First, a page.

Aleteia logoAleteia logo
Aleteia
Tuesday 18 May |
Saint of the Day: St. John I
home iconNews
line break icon

How can the Church overcome clericalism?

Russell Shaw - published on 01/15/13 - updated on 06/08/17

The problem of clericalism may seem simple, but a real solution is more complicated

Although the problem of clericalism has a solution that at first glance might seem to be fairly simple, putting the solution into practice is something else. Clericalism is deeply embedded in the Catholic psyche – in how we see ourselves and others and our roles in the Church – and has been taken for granted for so long that many people assume it’s part of the natural order of things: this is just how the Church is, like it or not, and there isn’t much anyone can, or possibly should, do about it.

Nevertheless, clericalism does a great deal of harm and is well worth overcoming. To do that, we need to start by understanding what it is. The word "clericalism" has been used in different contexts over the Church’s history; in Europe, clericalism for a long time has been the name for interference by clerics in secular politics. It’s hardly surprising that such influence should sometimes have occurred, given the many centuries in which Church and State were more or less fused, thus inviting frequent power struggles between religious and secular rulers (popes and emperors, kings and bishops, and so on down the line), with each side accusing the other of overstepping the line, and each very likely right. Lay investiture – lay bigwigs appointing bishops and pastors – was a centuries-long example of abuse on the side of the secular power.

Today, clerical interference in politics is hardly a problem in Europe, the United States, or most other places. The real problem instead is the ongoing secularist campaign to drive religion out of the public square, while forcing religious people to submit to and cooperate with laws and regulations that violate their religious and moral convictions. Legalized abortion, same-sex marriage, and the HHS mandate are current instances of that problem.

Meanwhile, however, clericalism of a somewhat different sort remains a problem existing among Catholics and within the Church, visible in relationships between clergy and laity as well as in ecclesiastical institutions and processes. In general terms, it’s an attitude, a state of mind that takes the clerical vocation and state in life to be both superior to and normative for all other Christian vocations and states. Clerics (primarily bishops and priests, and to a lesser extent deacons) are the active, dominant element in the Church. It’s they who (by nature, as it were) make the decisions, give the orders, and exercise command. In this scheme of things, the role of the laity is to receive the orders and, if they’re faithful members of the Church, do as they’re told.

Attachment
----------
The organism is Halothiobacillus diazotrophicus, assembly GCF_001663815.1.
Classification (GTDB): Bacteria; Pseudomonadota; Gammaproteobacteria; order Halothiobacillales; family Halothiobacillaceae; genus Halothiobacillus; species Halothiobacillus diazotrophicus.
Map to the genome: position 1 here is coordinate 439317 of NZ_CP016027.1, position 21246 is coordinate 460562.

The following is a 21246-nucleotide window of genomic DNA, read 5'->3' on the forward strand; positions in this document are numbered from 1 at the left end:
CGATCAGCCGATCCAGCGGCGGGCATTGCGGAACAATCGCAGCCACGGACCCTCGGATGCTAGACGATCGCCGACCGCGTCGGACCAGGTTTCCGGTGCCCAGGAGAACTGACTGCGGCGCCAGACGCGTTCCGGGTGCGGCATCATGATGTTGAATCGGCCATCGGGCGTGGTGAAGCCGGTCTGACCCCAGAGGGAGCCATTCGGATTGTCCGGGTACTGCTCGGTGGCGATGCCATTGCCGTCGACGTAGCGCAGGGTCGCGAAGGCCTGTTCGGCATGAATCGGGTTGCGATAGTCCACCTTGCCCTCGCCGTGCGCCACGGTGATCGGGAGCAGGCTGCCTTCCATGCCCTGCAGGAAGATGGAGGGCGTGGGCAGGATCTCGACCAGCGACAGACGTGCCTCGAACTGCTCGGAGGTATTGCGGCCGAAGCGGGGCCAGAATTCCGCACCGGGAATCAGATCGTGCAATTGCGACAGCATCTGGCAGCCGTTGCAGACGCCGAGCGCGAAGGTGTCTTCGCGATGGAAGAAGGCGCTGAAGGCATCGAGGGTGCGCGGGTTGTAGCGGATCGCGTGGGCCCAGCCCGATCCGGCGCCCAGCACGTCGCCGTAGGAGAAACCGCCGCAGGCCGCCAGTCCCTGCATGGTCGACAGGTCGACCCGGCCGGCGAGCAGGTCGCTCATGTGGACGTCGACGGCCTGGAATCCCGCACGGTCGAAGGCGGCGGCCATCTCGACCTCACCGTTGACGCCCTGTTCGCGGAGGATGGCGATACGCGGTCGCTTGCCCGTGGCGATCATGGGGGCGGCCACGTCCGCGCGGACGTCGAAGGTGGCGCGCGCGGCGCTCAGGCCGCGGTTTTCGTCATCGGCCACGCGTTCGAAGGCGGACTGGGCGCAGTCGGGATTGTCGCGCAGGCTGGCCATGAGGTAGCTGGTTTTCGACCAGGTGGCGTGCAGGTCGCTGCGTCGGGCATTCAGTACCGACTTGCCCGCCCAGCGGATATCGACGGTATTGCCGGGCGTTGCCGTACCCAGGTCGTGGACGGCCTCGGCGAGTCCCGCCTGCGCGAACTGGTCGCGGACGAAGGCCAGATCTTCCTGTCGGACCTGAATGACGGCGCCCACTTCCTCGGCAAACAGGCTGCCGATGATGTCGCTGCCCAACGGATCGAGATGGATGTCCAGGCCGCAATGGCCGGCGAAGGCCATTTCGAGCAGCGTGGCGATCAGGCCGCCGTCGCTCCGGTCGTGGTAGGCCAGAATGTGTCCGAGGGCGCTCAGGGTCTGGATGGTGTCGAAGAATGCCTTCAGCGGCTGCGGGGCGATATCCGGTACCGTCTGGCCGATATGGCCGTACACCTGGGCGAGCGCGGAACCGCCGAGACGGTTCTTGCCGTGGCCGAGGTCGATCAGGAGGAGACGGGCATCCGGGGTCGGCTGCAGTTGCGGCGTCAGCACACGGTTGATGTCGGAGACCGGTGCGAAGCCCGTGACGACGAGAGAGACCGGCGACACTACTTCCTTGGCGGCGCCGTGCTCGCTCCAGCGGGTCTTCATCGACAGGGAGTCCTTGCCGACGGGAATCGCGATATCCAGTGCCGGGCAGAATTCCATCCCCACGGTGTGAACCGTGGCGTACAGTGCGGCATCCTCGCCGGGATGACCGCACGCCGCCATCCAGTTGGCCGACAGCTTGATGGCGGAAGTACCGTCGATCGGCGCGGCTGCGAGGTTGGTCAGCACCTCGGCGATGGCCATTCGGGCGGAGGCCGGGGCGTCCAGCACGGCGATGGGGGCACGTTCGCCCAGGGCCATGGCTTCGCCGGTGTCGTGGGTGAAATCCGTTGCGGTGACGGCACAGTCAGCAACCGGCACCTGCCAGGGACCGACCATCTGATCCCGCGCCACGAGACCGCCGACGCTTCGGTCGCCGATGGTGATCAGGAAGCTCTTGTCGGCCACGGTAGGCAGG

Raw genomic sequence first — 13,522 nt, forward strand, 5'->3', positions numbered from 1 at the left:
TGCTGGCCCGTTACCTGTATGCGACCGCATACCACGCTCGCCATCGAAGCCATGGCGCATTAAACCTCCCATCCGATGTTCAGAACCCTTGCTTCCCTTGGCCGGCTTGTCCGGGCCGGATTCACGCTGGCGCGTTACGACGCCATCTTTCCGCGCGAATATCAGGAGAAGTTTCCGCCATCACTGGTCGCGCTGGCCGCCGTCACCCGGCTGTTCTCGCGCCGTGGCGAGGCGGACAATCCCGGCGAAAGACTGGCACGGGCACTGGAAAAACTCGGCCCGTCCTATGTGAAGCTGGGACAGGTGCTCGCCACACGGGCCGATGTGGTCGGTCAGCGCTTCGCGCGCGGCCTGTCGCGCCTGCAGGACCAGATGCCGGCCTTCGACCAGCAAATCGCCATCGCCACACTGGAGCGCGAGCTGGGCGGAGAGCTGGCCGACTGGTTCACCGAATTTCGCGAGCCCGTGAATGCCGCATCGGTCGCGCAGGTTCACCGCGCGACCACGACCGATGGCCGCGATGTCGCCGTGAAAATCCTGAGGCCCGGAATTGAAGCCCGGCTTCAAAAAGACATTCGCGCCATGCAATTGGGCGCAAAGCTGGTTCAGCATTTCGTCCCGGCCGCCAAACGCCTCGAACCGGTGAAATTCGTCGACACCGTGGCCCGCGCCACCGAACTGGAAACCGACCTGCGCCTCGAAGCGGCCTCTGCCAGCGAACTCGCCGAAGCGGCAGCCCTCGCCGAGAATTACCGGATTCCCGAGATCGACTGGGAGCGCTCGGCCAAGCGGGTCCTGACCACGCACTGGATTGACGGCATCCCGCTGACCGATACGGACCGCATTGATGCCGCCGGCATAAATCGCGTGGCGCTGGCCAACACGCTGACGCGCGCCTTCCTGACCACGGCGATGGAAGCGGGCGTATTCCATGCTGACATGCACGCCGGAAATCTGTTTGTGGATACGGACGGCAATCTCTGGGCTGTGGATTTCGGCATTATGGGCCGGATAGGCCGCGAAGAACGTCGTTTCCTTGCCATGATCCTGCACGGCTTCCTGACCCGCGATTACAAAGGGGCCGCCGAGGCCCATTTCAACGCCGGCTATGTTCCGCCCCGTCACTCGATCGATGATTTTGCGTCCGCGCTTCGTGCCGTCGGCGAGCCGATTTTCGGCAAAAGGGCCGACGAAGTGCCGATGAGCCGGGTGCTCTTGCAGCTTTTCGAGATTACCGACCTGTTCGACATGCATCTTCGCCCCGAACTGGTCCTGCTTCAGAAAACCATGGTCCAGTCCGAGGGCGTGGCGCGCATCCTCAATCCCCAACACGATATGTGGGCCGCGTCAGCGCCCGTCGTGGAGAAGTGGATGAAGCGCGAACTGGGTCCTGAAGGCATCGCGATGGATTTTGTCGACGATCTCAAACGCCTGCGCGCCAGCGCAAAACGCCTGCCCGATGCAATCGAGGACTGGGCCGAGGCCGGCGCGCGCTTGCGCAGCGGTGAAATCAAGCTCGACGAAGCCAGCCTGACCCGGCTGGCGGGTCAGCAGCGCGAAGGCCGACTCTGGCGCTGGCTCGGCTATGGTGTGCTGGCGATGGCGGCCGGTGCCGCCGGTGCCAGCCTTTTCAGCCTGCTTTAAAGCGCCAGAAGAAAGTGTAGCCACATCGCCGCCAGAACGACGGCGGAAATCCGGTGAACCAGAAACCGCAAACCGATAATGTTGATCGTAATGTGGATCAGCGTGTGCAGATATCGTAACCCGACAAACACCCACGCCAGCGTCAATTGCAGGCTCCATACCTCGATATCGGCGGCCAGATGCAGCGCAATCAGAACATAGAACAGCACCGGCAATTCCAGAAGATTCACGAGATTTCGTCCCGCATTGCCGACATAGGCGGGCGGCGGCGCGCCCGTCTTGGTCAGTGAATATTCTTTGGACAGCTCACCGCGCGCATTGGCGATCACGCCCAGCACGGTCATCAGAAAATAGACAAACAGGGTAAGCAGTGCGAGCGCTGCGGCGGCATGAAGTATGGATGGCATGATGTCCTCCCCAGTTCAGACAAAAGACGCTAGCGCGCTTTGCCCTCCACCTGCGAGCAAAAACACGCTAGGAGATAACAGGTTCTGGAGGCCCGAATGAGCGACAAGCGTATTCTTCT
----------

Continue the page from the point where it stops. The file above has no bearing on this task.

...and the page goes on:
Of course, there’s a certain truth in all this. The Church is hierarchically structured, after all, with diverse offices, functions, and tasks. Not everyone has the same job everyone else has – there are leaders and those who are led. The situation is beautifully expressed in St. Paul’s inspired vision of the Church as the Mystical Body of Christ.

But clericalism is an abuse that distorts and misrepresents this ideal of complementarity by reducing it to a caricature: clerics are bosses, lay people get bossed. This is hardly encouragement for the laity to assume their God-given roles in the apostolate (the Church’s mission of preaching Christ’s good news to the world). Moreover, it’s in direct conflict with the teaching of Vatican Council II (in the dogmatic constitution on the Church, Lumen Gentium, and the decree on the apostolate of the laity, Apostolicam Actuositatem) as well as the 1983 Code of Canon Law, which reflects that teaching.

People wondering how serious an abuse clericalism really is should study and interiorize this crucial body of doctrine. The heart of the teaching is formulated like this in Canon 208: "In virtue of their rebirth in Christ there exists among all the Christian faithful [that is to say, among clerics and laity alike –

  • 1
  • 2
  • 3
Tags:
Vocations
Support Aleteia!

If you’re reading this article, it’s thanks to the generosity of people like you, who have made Aleteia possible.

Here are some numbers:

  • 20 million users around the world read Aleteia.org every month
  • Aleteia is published every day in seven languages: English, French, Italian, Spanish, Portuguese, Polish, and Slovenian
  • Each month, readers view more than 50 million pages
  • Nearly 4 million people follow Aleteia on social media
  • Each month, we publish 2,450 articles and around 40 videos
  • We have 60 full time staff and approximately 400 collaborators (writers, translators, photographers, etc.)

As you can imagine, these numbers represent a lot of work. We need you.

Support Aleteia with as little as $1. It only takes a minute. Thank you!

Daily prayer
And today we celebrate...




Top 10
1
SAINT MATTHIAS
Philip Kosloski
Why Matthias was chosen to replace Judas as an apostle
2
ascension AND ASSUMPTION
Philip Kosloski
Ascension vs. assumption: What is the difference?
3
ascension of Jesus
Philip Kosloski
Was Mary present at the ascension of Jesus?
4
BENOIT JOSEPH LABRE
Larry Peterson
Benedict XVI called him “one of the most unusual saintsR...
5
KNEELING
Philip Kosloski
How to pray the Divine Praises
6
I.Media for Aleteia
These 30 shrines will lead the Rosary Relay for end of the pandem...
7
Eric Clapton, Luciano Pavarotti, East London Gospel Choir
J-P Mauro
Hear Clapton and Pavarotti sing a prayer to the “Holy Mothe...
See More
Newsletter
Get Aleteia delivered to your inbox. Subscribe here.